Between 1948 and 2015 Rohingyas enjoyed their full voting rights and were elected into parliament. Whilst Suu Kyi was under house arrest one of the founders of the NLD branch in Buthidaung Township, U Kyaw Maung, was arrested repeatedly by military intelligence and tortured to death for refusing to resign from the party.

San Lwin doesn’t think there are any Rohingya left who still support Suu Kyi: “She never took the side of the Rohingya people or the other ethnic minorities. She doesn’t want to lose her position because she struggled for many, many years to get this position, that’s the reason she’s not condemning [the violence]. On the other hand she’s taken the side of the military, which means she’s against us. Also she’s denying our existence.”

Read more: The Rohingya are the victims of state terrorism it must be stopped

On the whole, news coverage in the West of the latest atrocities have been pretty accurate, reckons San Lwin. However India – where Islamophobia is rising and hate crimes against Muslims are increasing – is pumping out a lot of fake news whilst China is simply a propaganda machine for the [Myanmar] government, says San Lwin.

Officially, the Myanmar government is not allowing any reporters – or unofficially any aid – into Rakhine state but earlier this week the Chinese media visited the area. “One of the reasons they are burning all the houses and clearing the land is they have an agreement with China,” says San Lwin.

The $10 billion Kyauk Pyu Special Economic Zone Project agreed between China and Myanmar will see oil and gas pipes built in Rakhine state and has been criticised by activists who question whose land will be appropriated for construction to begin, and where the people living there will go.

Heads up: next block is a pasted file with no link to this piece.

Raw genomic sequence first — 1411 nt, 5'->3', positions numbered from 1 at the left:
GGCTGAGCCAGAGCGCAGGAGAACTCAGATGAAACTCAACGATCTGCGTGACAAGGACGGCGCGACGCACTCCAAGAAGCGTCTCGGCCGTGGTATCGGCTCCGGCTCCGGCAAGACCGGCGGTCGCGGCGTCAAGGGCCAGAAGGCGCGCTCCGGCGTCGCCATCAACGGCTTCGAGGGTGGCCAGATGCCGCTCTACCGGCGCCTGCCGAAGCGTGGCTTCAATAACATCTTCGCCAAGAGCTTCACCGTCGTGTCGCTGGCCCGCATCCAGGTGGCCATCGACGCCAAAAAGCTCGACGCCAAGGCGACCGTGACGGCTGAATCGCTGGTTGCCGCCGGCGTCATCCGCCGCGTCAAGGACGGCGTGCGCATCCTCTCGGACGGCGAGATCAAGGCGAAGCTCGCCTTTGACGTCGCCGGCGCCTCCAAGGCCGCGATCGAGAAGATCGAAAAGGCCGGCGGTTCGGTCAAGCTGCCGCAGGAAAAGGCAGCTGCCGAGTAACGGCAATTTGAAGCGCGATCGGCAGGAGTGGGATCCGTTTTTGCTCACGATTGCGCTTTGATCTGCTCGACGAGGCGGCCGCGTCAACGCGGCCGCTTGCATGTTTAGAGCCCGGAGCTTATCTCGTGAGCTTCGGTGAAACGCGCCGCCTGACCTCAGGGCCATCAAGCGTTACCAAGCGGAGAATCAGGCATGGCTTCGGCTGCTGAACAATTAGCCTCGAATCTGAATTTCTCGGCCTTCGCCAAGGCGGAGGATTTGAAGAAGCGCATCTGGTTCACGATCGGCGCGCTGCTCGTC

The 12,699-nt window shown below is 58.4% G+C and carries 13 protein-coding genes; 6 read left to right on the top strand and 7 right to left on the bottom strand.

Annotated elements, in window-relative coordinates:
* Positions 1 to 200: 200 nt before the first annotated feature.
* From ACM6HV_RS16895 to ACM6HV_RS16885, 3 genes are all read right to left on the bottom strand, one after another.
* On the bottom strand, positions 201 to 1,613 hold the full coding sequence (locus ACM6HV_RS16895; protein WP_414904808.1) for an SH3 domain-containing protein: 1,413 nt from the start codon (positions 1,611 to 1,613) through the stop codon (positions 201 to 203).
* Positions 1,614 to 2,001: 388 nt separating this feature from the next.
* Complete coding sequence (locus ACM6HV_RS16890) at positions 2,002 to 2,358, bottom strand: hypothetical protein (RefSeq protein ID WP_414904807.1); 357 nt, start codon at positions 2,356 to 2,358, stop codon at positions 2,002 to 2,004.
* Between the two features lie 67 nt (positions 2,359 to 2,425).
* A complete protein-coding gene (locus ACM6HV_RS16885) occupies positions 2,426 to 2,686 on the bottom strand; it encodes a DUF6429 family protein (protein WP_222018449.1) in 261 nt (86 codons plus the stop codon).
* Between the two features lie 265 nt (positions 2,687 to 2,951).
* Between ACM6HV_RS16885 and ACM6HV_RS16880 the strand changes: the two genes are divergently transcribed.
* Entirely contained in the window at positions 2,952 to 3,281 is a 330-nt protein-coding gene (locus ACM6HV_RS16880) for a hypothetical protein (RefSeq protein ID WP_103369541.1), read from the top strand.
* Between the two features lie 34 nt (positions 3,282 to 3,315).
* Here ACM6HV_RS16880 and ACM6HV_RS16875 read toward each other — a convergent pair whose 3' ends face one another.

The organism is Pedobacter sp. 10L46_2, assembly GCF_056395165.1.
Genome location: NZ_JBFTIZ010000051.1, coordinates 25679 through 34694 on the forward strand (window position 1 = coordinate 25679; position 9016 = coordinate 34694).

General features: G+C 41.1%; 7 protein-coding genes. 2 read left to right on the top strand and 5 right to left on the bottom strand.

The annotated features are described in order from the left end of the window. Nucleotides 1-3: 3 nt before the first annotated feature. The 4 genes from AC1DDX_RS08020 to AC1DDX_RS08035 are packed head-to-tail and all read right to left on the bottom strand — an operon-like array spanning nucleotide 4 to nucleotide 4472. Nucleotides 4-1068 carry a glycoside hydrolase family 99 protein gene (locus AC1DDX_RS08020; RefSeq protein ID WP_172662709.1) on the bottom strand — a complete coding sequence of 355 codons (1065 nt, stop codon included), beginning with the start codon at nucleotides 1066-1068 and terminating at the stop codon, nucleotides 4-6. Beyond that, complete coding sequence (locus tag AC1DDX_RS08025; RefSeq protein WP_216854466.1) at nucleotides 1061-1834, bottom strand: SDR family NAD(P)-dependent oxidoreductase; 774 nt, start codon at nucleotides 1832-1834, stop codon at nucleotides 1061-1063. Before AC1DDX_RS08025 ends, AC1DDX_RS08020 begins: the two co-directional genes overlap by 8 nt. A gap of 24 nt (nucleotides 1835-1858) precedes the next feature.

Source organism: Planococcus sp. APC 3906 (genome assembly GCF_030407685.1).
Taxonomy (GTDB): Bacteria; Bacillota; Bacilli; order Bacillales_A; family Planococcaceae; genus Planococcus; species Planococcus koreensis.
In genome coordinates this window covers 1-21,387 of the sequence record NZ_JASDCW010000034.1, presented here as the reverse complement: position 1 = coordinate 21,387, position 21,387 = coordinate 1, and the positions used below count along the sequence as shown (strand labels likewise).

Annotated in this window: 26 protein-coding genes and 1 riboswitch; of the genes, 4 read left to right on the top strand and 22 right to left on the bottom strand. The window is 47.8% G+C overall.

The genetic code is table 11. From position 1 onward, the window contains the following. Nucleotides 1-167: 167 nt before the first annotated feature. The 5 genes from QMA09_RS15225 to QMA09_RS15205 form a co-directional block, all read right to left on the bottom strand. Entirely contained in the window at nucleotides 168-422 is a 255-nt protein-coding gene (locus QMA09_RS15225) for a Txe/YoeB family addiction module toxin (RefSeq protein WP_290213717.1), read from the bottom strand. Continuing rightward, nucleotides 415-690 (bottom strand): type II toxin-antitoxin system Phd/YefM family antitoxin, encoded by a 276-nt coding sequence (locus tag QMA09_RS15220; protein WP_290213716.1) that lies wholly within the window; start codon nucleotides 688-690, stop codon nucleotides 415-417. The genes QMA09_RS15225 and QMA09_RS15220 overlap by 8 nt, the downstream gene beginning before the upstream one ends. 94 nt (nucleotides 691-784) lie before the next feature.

San Lwin believes that the main reason behind all this violence is not necessarily this project. Neither is it the physical appearance of the Rohingya, nor their ethnic group or the language they speak. The problem, says San Lwin, is their religion.

Read: ‘Myanmar’s Suu Kyi’s Noble Prize cannot be revoked’

Ethnic groups such as the Dainet or the Marmagyi share the Rohingyas physical appearance, language, tradition and culture yet are not Muslims, so they are recognised as official ethnic groups and have been granted full citizenship rights. Other Muslims in the country, says San Lwin, are also suffering:

“[The military] have a plan to wipe out all the Muslims in the country. This is the long-term plan. In 20 years, after they have cleared all the Rohingya population, there will be other ethnic cleansing of the other Muslim minorities in the country.”

(Source / 29.09.2017)

Israeli forces ban 3 Jerusalemite Palestinian women from Al-Aqsa Mosque

3 women banned

JERUSALEM (Ma’an) — An Israeli magistrate court decided on Thursday to release two Palestinian women from occupied East Jerusalem from Israeli detention.

Sources told Ma’an that the court ruled to release Hanadi al-Halawani and Khadijeh Khweis on the condition of being banned from entering the al-Aqsa mosque for 1 month, being held under house arrest for two weeks, and being banned from entering the occupied West Bank and travelling out of the country for 180 days.
It remained unclear why the two women were detained, and for how long they were in Israeli custody.
Meanwhile, Israeli authorities banned on Wednesday a Jerusalemite Palestinian school teacher and activist from entering the Al-Aqsa Mosque in occupied East Jerusalem for a month.
Israeli intelligence summoned Shiha Bkeirat to the al-Qishla police station in the Old City of Jerusalem and handed her an order banning her from entering Al-Aqsa.

(Source / 29.09.2017)

Israeli forces detain Palestinian, threaten journalists at gunpoint in Hebron clashes

Hebron clashes